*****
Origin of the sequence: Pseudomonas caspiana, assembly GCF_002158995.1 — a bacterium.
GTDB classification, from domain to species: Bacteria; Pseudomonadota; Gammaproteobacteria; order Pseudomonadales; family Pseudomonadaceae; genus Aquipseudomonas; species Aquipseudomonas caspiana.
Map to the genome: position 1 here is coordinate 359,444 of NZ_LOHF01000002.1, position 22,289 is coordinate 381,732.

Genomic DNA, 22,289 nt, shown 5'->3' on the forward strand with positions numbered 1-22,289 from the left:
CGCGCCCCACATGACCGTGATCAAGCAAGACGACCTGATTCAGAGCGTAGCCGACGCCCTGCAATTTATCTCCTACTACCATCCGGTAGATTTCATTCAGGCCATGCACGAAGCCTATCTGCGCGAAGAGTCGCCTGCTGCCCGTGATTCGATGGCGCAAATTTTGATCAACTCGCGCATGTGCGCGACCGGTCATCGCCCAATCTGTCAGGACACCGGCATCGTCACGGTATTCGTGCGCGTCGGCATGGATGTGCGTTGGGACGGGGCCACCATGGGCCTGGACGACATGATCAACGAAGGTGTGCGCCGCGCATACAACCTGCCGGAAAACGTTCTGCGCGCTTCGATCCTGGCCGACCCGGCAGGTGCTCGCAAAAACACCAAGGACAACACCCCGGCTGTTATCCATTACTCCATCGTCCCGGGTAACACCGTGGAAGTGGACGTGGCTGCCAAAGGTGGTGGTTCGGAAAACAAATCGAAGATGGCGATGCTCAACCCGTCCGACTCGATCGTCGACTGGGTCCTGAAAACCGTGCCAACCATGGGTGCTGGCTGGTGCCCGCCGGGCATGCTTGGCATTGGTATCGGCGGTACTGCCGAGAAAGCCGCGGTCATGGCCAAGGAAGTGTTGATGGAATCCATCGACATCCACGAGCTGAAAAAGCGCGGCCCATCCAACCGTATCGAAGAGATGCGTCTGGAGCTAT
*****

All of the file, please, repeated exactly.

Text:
Origin of the sequence: Pseudomonas caspiana, assembly GCF_002158995.1 — a bacterium.
GTDB classification, from domain to species: Bacteria; Pseudomonadota; Gammaproteobacteria; order Pseudomonadales; family Pseudomonadaceae; genus Aquipseudomonas; species Aquipseudomonas caspiana.
Map to the genome: position 1 here is coordinate 359,444 of NZ_LOHF01000002.1, position 22,289 is coordinate 381,732.

Genomic DNA, 22,289 nt, shown 5'->3' on the forward strand with positions numbered 1-22,289 from the left:
CGCGCCCCACATGACCGTGATCAAGCAAGACGACCTGATTCAGAGCGTAGCCGACGCCCTGCAATTTATCTCCTACTACCATCCGGTAGATTTCATTCAGGCCATGCACGAAGCCTATCTGCGCGAAGAGTCGCCTGCTGCCCGTGATTCGATGGCGCAAATTTTGATCAACTCGCGCATGTGCGCGACCGGTCATCGCCCAATCTGTCAGGACACCGGCATCGTCACGGTATTCGTGCGCGTCGGCATGGATGTGCGTTGGGACGGGGCCACCATGGGCCTGGACGACATGATCAACGAAGGTGTGCGCCGCGCATACAACCTGCCGGAAAACGTTCTGCGCGCTTCGATCCTGGCCGACCCGGCAGGTGCTCGCAAAAACACCAAGGACAACACCCCGGCTGTTATCCATTACTCCATCGTCCCGGGTAACACCGTGGAAGTGGACGTGGCTGCCAAAGGTGGTGGTTCGGAAAACAAATCGAAGATGGCGATGCTCAACCCGTCCGACTCGATCGTCGACTGGGTCCTGAAAACCGTGCCAACCATGGGTGCTGGCTGGTGCCCGCCGGGCATGCTTGGCATTGGTATCGGCGGTACTGCCGAGAAAGCCGCGGTCATGGCCAAGGAAGTGTTGATGGAATCCATCGACATCCACGAGCTGAAAAAGCGCGGCCCATCCAACCGTATCGAAGAGATGCGTCTGGAGCTAT